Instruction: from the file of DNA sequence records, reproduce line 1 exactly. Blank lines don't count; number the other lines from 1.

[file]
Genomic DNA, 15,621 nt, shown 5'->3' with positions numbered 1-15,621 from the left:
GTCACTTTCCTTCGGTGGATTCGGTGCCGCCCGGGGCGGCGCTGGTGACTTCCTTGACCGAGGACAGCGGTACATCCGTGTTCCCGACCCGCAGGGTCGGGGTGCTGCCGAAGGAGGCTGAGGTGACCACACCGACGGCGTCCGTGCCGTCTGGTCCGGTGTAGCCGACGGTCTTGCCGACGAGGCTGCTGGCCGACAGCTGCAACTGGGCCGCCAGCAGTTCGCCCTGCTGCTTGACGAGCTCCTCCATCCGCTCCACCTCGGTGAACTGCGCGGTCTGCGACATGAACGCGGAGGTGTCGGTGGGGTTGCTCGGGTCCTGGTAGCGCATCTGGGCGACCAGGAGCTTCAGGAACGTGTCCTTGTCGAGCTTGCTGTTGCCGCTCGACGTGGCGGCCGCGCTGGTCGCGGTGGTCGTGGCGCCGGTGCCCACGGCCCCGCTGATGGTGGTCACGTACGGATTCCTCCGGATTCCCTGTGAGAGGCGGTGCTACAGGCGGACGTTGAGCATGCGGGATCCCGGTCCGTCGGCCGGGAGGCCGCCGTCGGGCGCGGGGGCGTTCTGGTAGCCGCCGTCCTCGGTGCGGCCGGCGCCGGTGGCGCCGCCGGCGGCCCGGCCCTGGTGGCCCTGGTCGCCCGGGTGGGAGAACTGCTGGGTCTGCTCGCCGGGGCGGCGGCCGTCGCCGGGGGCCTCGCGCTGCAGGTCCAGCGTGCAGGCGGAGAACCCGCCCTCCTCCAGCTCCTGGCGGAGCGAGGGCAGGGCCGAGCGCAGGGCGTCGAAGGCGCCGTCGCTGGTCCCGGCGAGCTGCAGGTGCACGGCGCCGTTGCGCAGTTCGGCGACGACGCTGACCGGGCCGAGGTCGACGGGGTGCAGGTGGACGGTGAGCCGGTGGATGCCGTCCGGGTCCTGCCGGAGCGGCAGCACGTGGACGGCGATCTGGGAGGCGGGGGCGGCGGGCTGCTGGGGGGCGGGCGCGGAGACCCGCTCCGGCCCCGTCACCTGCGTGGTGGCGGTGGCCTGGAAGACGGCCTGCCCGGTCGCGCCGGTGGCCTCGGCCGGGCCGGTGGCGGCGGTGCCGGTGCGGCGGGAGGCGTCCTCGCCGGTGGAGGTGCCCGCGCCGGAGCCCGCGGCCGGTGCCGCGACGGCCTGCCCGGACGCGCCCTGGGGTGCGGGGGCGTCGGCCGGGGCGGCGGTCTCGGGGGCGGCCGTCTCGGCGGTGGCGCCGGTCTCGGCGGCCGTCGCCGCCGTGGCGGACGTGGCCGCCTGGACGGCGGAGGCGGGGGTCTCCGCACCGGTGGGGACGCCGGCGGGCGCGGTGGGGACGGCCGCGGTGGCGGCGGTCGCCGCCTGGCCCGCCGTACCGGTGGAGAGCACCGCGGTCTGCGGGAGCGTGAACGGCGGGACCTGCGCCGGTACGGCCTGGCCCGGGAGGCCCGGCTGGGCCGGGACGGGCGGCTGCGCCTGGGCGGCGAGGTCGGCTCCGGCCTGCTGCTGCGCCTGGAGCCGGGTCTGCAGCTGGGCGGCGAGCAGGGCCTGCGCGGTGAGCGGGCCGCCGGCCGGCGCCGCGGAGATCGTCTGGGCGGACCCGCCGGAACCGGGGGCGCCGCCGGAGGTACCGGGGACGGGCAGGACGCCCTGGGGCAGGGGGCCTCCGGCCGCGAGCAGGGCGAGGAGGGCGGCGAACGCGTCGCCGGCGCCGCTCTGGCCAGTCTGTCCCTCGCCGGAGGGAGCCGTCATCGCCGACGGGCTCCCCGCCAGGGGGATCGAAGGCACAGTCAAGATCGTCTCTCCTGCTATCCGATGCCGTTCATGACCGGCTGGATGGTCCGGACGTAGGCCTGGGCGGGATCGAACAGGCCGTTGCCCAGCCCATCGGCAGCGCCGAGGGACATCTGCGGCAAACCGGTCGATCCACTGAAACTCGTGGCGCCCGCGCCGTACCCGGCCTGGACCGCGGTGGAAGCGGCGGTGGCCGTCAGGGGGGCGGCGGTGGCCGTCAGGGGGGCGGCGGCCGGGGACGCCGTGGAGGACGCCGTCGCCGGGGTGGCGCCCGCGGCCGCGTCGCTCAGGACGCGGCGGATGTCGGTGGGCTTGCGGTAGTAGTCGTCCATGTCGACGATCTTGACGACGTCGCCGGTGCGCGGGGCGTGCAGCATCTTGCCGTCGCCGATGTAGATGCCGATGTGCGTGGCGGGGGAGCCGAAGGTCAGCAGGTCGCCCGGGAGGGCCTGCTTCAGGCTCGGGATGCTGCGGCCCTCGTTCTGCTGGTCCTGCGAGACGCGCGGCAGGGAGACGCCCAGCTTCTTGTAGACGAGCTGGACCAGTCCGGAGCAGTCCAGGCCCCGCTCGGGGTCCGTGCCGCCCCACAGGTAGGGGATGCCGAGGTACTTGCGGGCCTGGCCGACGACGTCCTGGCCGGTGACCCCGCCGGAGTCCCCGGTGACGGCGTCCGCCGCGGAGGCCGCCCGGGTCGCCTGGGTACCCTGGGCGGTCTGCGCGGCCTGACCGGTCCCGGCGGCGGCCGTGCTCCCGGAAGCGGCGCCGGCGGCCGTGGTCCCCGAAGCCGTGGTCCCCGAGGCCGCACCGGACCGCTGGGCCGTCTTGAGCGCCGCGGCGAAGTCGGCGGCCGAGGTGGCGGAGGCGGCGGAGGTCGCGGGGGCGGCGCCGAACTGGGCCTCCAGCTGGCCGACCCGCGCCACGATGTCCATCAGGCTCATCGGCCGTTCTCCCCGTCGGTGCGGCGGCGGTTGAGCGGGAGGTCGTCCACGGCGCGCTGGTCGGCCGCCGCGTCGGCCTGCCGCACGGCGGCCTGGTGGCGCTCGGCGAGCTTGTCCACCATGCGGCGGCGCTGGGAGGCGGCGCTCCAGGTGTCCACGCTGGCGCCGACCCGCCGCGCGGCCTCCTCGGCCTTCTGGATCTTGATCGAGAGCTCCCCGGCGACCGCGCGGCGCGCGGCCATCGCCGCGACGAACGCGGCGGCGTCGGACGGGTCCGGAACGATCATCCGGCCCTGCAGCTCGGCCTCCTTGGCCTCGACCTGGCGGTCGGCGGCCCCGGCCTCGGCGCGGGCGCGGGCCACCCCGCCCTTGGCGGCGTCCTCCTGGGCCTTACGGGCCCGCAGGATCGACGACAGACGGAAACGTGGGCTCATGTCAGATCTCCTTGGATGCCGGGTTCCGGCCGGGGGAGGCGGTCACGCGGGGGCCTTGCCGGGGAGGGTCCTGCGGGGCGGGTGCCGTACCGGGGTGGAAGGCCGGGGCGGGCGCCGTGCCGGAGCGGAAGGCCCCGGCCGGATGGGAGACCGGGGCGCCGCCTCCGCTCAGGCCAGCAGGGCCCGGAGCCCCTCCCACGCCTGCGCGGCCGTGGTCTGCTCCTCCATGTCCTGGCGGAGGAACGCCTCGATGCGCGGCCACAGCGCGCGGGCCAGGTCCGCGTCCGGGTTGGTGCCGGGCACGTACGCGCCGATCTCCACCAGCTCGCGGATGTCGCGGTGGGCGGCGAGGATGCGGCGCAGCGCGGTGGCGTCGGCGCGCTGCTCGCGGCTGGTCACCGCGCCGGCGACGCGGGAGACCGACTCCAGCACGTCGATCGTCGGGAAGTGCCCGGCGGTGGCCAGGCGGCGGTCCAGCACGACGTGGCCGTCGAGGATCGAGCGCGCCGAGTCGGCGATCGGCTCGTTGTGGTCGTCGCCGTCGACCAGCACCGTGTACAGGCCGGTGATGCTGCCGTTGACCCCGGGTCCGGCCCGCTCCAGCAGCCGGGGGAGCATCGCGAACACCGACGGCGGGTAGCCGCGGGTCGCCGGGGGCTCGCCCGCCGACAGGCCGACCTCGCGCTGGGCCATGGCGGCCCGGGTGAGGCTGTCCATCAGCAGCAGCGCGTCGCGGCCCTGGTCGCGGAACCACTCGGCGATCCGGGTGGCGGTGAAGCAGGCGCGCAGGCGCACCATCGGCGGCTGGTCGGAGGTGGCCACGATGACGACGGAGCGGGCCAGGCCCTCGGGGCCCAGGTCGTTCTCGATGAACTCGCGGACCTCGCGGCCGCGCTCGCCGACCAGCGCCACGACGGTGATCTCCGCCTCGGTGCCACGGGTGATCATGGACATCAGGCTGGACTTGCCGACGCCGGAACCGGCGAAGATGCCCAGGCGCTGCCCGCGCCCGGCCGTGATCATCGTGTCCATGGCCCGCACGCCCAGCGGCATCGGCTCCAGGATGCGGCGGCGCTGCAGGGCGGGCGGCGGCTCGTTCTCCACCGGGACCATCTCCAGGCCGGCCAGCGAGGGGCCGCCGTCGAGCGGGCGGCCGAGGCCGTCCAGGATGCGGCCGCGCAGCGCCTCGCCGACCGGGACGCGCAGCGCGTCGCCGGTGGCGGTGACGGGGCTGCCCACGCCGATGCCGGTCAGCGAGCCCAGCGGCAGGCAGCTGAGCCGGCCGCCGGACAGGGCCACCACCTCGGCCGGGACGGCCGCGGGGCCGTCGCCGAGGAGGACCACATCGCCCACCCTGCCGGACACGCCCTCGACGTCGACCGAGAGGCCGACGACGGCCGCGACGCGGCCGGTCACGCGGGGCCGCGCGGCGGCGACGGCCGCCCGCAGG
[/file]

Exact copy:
Genomic DNA, 15,621 nt, shown 5'->3' with positions numbered 1-15,621 from the left: